A new outlet for the NFL live package will be named from among three suitors, with a huge price tag attached.
Football fans have been somewhat vexed over the past few seasons if they were interested in out-of-market games. You either had to get a subscription through Direct-TV, which then would entitle you to pay upwards of $300 for the complete NFL schedule package (which is not unlike paying for a seat license in order to buy season tickets); otherwise, you had to find a local watering hole that had the package.
And if there was bad weather you are further out of luck, as storms frequently screw with the satellite signals.
Well, this is the final season that Direct-TV has the contract for the Sunday Ticket, and league commissioner Roger Goodell and the NFL have been in year-long bidding negotiations for the rights to be retained for next year’s games – and it will prove to be a large payday for the league. Reportedly, there are three suitors for the league rights, and they are all streamers – Amazon, Apple, and Disney.
That all three are established streamers is especially notable, and that all three are massive entertainment companies is what will make this remarkably lucrative. The speculation is that the contract will be far greater than $2 billion, and when you consider the varying interests of these three entities, the bidding could provide an environment where the ceiling is not visible.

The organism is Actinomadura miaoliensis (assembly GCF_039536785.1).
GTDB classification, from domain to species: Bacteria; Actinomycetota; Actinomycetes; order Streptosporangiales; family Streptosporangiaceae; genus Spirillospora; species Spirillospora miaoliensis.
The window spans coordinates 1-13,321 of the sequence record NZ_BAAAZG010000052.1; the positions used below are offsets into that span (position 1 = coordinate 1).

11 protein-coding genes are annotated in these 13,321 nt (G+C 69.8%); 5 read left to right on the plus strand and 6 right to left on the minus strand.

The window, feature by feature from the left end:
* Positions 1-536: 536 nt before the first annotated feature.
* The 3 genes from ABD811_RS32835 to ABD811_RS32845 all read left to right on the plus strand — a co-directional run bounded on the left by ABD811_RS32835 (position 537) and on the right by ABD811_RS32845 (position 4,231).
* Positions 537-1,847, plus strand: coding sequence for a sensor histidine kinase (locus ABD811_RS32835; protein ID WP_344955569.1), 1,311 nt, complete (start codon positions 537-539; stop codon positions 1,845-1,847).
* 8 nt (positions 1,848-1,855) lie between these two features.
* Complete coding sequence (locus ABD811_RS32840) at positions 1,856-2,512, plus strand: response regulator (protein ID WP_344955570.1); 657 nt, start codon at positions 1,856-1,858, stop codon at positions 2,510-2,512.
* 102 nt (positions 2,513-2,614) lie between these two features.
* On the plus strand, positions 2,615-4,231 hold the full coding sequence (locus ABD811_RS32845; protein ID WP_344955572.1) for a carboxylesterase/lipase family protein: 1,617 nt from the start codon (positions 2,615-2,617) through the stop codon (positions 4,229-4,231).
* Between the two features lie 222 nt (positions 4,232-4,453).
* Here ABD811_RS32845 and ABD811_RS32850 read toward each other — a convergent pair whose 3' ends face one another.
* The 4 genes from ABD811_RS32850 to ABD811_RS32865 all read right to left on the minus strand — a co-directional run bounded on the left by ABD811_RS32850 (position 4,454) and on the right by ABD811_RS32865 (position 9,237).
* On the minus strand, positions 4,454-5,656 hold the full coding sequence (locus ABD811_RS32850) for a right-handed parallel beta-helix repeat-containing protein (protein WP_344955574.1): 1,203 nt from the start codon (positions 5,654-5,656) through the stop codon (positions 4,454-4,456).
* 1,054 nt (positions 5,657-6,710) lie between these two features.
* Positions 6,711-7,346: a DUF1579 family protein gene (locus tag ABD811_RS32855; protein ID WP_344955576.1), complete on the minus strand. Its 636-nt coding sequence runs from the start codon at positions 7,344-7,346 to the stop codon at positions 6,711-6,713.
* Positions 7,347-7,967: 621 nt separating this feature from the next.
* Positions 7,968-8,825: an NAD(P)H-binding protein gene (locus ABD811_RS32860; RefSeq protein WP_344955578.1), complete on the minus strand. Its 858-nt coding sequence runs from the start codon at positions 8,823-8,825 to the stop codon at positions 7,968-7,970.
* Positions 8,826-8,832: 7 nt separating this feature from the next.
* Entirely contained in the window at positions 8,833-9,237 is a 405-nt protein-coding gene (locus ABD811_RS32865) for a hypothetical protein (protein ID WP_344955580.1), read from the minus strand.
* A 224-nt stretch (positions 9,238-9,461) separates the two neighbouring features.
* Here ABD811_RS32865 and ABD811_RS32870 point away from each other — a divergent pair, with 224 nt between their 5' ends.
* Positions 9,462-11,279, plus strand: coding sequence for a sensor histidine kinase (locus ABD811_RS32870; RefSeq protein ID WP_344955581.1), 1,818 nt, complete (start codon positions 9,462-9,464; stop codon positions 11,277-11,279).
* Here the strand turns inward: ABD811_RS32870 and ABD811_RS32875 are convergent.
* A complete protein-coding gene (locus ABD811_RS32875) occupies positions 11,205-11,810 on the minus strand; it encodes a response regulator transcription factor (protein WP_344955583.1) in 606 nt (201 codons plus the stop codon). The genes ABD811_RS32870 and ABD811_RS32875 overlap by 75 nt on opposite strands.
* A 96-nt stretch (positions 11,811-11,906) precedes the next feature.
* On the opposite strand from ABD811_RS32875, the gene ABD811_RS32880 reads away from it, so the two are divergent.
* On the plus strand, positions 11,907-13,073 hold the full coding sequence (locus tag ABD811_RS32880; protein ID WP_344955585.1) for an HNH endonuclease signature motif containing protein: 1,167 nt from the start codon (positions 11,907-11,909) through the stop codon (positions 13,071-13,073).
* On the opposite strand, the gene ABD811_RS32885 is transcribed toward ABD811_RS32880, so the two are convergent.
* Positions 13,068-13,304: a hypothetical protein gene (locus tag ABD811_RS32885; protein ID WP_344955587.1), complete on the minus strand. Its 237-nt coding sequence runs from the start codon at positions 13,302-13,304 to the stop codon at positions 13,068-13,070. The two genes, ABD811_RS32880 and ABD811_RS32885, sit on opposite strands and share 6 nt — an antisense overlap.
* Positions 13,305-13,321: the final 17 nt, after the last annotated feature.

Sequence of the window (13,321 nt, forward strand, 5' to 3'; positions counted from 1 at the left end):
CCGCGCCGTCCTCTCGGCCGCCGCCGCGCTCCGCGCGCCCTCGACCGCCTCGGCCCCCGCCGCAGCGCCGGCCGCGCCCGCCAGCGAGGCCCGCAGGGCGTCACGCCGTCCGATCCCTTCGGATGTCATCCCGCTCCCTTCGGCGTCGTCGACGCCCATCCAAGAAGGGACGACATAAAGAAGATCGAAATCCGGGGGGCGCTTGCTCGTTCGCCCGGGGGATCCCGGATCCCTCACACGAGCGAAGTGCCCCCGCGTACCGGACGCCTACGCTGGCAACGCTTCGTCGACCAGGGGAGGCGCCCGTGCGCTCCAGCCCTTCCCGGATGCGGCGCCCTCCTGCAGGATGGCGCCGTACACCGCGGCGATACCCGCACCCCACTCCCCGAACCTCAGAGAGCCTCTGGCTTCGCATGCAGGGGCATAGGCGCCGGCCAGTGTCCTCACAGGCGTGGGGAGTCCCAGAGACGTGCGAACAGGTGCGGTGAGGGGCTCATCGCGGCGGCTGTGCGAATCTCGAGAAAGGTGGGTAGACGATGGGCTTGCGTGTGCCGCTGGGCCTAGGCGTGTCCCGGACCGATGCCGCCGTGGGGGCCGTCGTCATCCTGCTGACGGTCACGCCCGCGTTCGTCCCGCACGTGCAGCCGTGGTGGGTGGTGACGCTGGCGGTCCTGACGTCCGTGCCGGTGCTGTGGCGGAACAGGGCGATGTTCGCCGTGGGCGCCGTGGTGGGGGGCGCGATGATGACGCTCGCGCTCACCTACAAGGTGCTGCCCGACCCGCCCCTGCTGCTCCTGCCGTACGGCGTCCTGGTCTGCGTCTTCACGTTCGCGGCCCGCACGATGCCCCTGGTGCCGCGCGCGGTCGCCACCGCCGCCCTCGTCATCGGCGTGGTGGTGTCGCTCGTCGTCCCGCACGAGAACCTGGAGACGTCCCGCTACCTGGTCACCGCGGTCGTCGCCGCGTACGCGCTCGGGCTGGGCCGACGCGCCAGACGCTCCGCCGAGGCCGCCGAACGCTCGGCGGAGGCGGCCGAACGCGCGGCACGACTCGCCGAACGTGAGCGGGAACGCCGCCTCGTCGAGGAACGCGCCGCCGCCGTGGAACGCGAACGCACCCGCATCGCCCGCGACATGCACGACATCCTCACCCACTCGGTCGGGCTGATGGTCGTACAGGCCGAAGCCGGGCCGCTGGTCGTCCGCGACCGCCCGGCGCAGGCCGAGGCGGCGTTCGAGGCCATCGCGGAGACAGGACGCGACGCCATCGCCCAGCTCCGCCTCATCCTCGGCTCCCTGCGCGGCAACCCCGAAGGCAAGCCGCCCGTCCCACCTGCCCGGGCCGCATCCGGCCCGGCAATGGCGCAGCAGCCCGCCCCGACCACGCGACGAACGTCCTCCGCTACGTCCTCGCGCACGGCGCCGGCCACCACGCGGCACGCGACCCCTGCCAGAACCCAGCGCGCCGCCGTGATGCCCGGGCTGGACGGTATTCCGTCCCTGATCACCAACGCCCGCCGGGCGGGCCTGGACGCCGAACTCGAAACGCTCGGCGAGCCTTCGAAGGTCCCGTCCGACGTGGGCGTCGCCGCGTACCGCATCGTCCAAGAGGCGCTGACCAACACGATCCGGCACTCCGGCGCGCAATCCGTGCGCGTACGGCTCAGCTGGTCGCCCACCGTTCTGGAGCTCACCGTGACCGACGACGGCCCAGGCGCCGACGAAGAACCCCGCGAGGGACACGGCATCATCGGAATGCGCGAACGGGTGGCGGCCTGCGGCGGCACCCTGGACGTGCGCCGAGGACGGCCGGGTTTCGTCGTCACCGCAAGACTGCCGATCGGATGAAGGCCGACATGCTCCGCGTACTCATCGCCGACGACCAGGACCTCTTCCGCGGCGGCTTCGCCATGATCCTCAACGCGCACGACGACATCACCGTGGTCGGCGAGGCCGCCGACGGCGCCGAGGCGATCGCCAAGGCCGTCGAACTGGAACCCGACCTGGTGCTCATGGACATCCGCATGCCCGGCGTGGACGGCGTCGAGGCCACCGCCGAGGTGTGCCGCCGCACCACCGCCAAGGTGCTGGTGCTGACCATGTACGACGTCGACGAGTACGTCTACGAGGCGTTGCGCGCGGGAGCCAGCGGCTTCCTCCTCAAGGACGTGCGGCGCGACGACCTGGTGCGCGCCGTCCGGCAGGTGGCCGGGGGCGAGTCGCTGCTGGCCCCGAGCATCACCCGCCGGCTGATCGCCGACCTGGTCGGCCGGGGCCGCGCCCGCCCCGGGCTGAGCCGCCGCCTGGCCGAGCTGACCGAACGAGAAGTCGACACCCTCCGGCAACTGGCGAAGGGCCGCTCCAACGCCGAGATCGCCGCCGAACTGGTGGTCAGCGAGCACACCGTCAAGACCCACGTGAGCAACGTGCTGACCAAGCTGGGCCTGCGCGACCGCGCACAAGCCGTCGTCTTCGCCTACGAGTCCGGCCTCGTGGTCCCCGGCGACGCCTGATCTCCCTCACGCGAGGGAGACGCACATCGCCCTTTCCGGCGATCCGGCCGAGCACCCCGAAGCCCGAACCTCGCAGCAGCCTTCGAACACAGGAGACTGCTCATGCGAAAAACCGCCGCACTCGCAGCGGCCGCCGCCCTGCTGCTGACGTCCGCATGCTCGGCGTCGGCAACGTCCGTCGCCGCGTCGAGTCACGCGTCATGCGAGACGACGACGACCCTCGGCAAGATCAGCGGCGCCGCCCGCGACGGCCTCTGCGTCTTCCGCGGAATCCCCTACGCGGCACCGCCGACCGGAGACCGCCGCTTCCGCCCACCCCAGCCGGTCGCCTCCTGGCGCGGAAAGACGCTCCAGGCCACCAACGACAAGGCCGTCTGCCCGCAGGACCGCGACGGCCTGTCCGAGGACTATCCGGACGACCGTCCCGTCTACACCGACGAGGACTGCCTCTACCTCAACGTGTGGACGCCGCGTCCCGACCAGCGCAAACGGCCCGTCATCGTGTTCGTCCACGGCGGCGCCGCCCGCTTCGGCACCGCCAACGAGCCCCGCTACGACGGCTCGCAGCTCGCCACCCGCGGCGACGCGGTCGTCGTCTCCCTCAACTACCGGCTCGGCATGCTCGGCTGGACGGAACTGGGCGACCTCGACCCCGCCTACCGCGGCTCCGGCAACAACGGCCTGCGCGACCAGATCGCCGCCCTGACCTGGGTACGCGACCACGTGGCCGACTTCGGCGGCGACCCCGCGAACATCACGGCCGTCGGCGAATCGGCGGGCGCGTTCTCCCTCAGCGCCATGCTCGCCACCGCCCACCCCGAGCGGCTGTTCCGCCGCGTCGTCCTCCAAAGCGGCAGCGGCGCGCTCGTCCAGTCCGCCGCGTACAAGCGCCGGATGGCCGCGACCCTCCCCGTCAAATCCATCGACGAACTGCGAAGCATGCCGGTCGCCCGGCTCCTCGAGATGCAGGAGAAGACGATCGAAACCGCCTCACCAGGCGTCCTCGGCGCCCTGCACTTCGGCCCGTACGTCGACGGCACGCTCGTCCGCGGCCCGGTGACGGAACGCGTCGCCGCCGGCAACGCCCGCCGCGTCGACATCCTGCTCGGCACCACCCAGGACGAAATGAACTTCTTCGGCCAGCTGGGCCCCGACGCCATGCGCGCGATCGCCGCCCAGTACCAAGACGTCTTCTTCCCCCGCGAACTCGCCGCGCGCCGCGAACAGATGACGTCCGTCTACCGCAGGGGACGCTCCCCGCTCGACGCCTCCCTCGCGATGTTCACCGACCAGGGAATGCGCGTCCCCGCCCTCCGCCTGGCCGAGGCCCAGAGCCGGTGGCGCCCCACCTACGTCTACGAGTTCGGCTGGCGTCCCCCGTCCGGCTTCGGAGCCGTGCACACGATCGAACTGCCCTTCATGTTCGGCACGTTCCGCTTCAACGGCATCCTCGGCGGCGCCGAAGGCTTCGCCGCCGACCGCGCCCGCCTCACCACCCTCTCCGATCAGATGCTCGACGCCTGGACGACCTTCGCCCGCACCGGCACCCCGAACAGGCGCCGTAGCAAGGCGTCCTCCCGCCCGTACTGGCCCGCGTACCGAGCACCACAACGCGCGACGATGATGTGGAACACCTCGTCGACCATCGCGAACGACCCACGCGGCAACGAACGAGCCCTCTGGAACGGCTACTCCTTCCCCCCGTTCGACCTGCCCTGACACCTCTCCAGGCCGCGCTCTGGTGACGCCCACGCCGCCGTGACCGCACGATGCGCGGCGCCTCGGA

Goodell has declared that an announcement of which platform will be named as the new provider will be made in the coming months. All three players in this competition have significant cash reserves, and they have specific motivations for spending to get the NFL on their platforms.
Disney owns ESPN, and the company has wavered on what to do with that component. After Bob Iger exited, new CEO Bob Chapek was said to be considering spinning off the sports network, as subscriptions and ratings were dwindling. But then Dylan Beyers reported from the Sun Valley conference how that plan has been scrapped. If Disney wins the rights, then it could be seen as a way to rejuvenate ESPN +, and also benefit the main network, where it currently broadcasts Monday Night Football.
Amazon also has an inroad, as for the past few seasons its Prime platform has been showing select Thursday Night Football games; this season, it becomes the full-time provider for Thursday games, taking over that night’s rights from the NFL Network, which saw poor ratings due to low subscriber support. This year‘s deal arrives a year earlier, after signing a 10-year agreement for those rights, so this gives Amazon an established league relationship.
As for Apple, there could be significant motivation – and money. After launching its Apple+ streaming service, the company has seen mixed results. The critical hits have translated to mediocre subscription numbers. Apple+ titles rarely crack the top 10 in the streaming ratings. Meanwhile, the top-rated programs on television are all NFL games; in 2021, the top shows were the games shown on Sunday, Monday, and Thursday nights. Apple could spend big in order to lure those eyes to its flagging platform.
The only wrinkle here would be the price point, depending on who it is that wins the bidding war. While there is not the high, required dual subscription costs as currently seen with Direct-TV, there is a requirement from the current network contracts with Fox and CBS that the Sunday Ticket not drop below a certain price level, in order to retain the premium on those broadcasts.
This impending deal marks a significant shift for the league, as streaming can greatly broaden the availability for an audience. Simply taking down barriers like forced satellite subscriptions, proper dish exposure, and cloud cover will be sure to make a wider viewership available, leading to better ratings and advertising windfalls. It could prove interesting to see how the new deal shakes out for fans at home.